Is PETA effective?

"The question is not, Can they reason? nor, Can they talk? but, Can they suffer?" - Jeremy Bentham
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RyanCarey
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Is PETA effective?

Post by RyanCarey » Fri Apr 13, 2012 5:40 am

http://www.vegansoapbox.com/is-peta-effective/

I won't pre-empt your thoughts...
You can read my personal blog here: CareyRyan.com

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Brian Tomasik
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Re: Is PETA effective?

Post by Brian Tomasik » Sun Apr 15, 2012 2:28 pm

Here are some thoughts on PETA that I wrote last summer to a friend (edited slightly for readability):
On PETA generally, my sentiments are mixed. I think many of the stunts they do can be off-putting to people who aren't already supportive. At least that was my experience before I realized that animal welfare was an important issue. But I'm the kind of person who is in general skeptical of flashy, non-intellectual campaigns, so I'm not sure how it plays out in the public as a whole. That said, I do know that lots of people dislike PETA.

On the other hand, PETA does do some pretty good work in a few areas. The CAK campaign is one example. They've also helped publicize in vitro meat. And when I was at Swarthmore, I spent a year on a "Committee for Investor Responsibility," in which one of my activities was to coordinate with someone at PETA on supporting a shareholder resolution around more humane chicken slaughter. So, as is the case with many animal organizations (e.g, HSUS), I think PETA's employees have better priorities than the way things appear from the outside. (Sad that it sometimes has to be that way in order to get donations....)

Of course, as I mentioned on Felicifia, I wouldn't donate to PETA -- not just because their bad public image can sometimes hurt the cause, but also because they spend lots of resources on very marginal concerns (zoos, circuses, etc.). Vegan Outreach and The Humane League are way more effective per dollar, I would guess.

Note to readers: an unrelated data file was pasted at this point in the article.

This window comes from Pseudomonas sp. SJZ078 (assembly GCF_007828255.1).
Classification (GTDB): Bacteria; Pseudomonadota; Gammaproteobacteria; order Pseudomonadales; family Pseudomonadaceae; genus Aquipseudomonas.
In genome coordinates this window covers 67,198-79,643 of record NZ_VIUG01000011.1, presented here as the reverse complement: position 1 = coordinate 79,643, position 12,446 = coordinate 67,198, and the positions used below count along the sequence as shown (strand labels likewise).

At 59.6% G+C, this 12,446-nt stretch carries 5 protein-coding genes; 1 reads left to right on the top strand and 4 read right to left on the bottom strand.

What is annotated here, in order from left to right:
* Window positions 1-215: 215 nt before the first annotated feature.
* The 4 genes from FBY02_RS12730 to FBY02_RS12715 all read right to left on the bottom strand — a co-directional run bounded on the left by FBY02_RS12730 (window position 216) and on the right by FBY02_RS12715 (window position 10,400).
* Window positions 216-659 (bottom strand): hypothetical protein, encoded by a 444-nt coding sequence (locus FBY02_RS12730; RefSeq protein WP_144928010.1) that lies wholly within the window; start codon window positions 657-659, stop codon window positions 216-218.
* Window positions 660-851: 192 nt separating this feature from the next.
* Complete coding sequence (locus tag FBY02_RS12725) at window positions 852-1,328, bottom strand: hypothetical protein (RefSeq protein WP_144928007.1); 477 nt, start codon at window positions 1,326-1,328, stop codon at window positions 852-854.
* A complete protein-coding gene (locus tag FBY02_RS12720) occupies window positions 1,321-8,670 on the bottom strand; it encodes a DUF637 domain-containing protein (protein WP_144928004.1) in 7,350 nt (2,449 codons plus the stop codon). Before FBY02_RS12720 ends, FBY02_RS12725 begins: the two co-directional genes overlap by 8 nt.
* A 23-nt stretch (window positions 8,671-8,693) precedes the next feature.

One recent example of what was probably a bad move on PETA's part was its Mario Kills Tanooki campaign: "By wearing Tanooki, Mario is sending the message that it's OK to wear fur." You can see lots of Youtube replies complaining about this. For example, from the description text of one such video: "PETA is an organization I probably would support... If they weren't so freaking insane." From the audio of another video at 1:59: "Thus, no one actually gives a shit about saving animals, because they think, oh shit, everyone that wants to save animals is a fuckin lunatic. Hell, let's go out and buy some damn KFC!" These seem to be general sentiments in response to many of PETA's antics. It should be noted that PETA responded the next day to say, "Mario fans: Relax! PETA's game was meant to be tongue-in-cheek, a fun way to call attention to a serious issue, that raccoon dogs are skinned alive for their fur." Still, for those who missed this message, the damage was done.

Some of PETA's games are better. For example, Super Chick Sisters isn't so absurd, and there are well-written (if sometimes exaggerated) messages throughout the game play about treatment of chickens: That birds can sometimes be scalded while conscious during defeathering, that McDonalds has so far refused to move toward CAK, and so on. However, I do worry when organizations single out an individual company as evil (McDonalds, KFC, etc.), because this might just lead people to buy chicken elsewhere (e.g., Wendy's, Subway, the supermarket) and think that all has been solved. Single-company pressure is useful as a campaign but not as a way to promote vegetarianism. In any event, Super Chick Sisters seems to be a successful game -- e.g., you can find it on lots of regular gaming websites -- but I don't know how much money was spent to make it, and it seems plausible that other uses of the money could have accomplished more.

Now, as far as RyanCarey's article: The HRC investigations look interesting, and perhaps I'll try to find the full studies. That said, it's easy to imagine a fair amount of bias in the numbers due to which people were asked which questions.

However, the final paragraph seems way overgeneralized: